Plastic on your Plate: Plastics are part of our everyday lives and have been for decades. Lack of recycling has led to “microplastics”—tiny particles of plastic— permeating our environment. Marine life has been heavily impacted, but there is reason to believe that microplastics are in our soil as well. What is certain is that humans are consuming microplastics in their food. The impact this will have on human health is unknown.
Continued Spread: African swine fever is spreading rapidly across China’s borders, the fever has reached four Vietnamese provinces. Approximately 226 pigs have been culled in response to the new detection. China, where the first case of the fever was reported last August, has detected two new outbreaks. China’s Ministry of Agriculture and Rural Affairs produced a plan to slow the trade of pigs and pork within regions but critics believe that this plan will only contain—but not eradicate—the disease.
Climate Insurance: A 2017 study by the Costa Rica-based Tropical Agricultural Research and Higher Education Center reported that boosting agricultural insurance is vital as the frequency of climate extremes increase. The Costa Rican government is having trouble getting participants, in the first year the insurance was offered barely 2 percent of the country’s agricultural land was covered.
Climate Pressures on Food Sources: Researchers have warned that changing climates threaten the global food supply. For example, fish populations are declining as oceans warm—as much as a four percent decline in fishable populations from 1930 to 2010 due to warming seas alone. This translates to 1.4 million metric tons of fish, a key source of food for millions around the globe. Fish make up 17 percent of the global supply of protein and more than 56 million people work in industries supported by marine fisheries.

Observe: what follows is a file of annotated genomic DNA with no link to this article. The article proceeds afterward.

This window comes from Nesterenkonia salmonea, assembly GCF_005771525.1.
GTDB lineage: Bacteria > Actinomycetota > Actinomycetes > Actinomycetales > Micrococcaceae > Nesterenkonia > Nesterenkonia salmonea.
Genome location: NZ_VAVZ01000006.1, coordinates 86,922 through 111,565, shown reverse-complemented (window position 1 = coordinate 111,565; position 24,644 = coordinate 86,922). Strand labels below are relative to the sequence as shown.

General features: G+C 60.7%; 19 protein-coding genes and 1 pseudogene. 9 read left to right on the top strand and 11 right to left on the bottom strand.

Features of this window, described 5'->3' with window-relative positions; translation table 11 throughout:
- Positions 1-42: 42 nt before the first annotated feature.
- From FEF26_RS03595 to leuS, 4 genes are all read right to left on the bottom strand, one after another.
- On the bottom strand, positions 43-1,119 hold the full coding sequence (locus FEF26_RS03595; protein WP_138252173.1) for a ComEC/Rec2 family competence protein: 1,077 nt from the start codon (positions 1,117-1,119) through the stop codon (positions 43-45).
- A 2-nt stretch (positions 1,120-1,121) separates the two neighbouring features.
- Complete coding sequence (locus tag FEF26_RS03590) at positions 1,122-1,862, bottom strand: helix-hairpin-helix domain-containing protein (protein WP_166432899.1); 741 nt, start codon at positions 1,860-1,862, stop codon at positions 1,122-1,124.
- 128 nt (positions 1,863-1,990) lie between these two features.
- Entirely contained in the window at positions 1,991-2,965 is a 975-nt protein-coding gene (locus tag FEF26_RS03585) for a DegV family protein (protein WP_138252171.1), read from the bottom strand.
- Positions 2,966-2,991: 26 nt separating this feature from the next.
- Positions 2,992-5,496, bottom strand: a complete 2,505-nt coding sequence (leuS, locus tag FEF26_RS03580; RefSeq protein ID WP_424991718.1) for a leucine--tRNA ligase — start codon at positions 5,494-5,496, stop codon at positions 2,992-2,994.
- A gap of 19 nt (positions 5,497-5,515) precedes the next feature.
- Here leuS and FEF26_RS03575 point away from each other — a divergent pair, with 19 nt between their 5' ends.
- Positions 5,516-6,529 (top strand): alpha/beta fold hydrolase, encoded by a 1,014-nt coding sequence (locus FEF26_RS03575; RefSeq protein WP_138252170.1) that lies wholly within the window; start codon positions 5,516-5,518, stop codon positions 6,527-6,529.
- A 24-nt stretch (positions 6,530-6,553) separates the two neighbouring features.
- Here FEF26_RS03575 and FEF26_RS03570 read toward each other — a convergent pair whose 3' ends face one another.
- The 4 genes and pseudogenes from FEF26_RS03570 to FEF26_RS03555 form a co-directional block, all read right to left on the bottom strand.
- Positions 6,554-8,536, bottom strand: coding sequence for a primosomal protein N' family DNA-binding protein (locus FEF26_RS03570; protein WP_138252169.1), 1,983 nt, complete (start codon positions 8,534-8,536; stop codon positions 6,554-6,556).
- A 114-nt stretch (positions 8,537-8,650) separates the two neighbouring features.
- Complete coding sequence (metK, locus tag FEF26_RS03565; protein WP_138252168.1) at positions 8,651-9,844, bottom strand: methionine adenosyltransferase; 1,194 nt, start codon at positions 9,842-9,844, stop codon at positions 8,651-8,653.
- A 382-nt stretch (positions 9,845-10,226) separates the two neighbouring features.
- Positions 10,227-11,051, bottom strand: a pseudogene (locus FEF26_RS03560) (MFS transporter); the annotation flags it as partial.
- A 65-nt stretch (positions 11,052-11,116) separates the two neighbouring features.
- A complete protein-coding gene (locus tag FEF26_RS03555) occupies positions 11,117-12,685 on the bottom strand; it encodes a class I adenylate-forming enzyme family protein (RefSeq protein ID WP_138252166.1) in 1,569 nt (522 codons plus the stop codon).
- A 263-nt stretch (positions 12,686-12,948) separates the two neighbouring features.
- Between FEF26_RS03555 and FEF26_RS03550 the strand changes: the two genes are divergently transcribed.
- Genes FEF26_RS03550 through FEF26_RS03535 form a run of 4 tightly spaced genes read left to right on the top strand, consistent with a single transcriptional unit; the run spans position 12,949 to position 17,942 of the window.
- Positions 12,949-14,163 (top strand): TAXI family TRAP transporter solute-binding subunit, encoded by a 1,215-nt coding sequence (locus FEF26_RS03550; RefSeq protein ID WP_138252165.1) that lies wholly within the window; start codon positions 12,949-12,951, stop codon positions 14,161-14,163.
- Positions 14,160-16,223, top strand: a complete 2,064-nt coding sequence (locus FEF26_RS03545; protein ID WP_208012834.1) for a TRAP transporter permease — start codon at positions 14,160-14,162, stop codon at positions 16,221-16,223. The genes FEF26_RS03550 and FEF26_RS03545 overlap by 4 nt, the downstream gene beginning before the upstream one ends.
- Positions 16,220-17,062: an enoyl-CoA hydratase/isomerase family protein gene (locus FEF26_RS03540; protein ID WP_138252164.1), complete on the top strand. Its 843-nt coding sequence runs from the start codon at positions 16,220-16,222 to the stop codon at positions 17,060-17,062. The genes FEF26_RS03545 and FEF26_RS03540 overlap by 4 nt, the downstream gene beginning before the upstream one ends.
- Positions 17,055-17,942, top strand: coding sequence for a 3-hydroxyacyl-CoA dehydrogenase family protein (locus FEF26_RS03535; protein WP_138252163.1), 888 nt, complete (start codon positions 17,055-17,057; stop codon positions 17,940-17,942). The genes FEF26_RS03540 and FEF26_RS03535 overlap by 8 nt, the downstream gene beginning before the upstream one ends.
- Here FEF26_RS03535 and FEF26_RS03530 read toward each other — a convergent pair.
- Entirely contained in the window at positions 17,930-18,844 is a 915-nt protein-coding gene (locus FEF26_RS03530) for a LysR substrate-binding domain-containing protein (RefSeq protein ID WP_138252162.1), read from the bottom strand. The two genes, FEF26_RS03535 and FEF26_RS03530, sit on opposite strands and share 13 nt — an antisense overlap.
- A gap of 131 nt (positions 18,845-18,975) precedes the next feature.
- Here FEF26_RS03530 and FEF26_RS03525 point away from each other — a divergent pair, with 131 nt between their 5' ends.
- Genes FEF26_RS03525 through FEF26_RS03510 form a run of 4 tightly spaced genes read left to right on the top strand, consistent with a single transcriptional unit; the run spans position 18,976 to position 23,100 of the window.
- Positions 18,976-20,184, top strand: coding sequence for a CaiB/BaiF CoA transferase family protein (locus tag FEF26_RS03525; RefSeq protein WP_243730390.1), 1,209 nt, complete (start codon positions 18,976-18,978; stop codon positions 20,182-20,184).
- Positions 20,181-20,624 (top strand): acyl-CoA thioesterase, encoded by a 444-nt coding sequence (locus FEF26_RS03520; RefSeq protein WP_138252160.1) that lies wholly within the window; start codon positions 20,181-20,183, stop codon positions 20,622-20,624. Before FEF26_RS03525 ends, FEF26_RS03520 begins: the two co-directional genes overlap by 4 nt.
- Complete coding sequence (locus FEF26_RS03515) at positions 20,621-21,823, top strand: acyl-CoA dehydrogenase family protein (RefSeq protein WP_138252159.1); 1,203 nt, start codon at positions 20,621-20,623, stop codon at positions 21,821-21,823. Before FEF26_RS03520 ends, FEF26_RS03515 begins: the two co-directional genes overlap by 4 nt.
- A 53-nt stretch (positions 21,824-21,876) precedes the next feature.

Fish Monitors: Liquid Telecom Kenya has deployed a network called Internet of Things in Western Kenya and Nyanza as an effort to monitor and protect freshwater fish populations. This new technology will monitor water temperature and pH values and will send this information and feeding instructions to farmers. It is expected that approximately 5,000 farmers will soon be equipped with this technology.
Lunch for Children Campaign in Uganda: The Binance Charity Foundation, partnered with the Dream Building Service Association, launched the Lunch for Children program that aimed to improve student health and school attendance. As many families in the region are unbanked, Blockchain technology serves as a great tool to guarantee transparency of all transactions and prevent corruption in between.
Stalemate over Food Aid to Venezuela: President Maduro has shown no sign of yielding over the aid battle. He has ordered closure of Venezuela’s main surface-transport links with its neighbors. He views the aid shipments as a Trojan horse meant to destabilize his government, while Venezuelans are in an urgent need for food. In an attempt to bring food aid into the country, opponents clashed with the security forces and four people were killed.
Hunger in Sudan: Half of the population of South Sudan is facing severe acute food insecurity, and many more could be at risk. Five months into the country’s peace following the nation’s five-year civil war, aid agencies are struggling to reach those who need help the most. An increase in bureaucratic obstacles has made it harder to bring aid into the country. If nothing changes, 7.5 million people will be at risk of extreme hunger by May.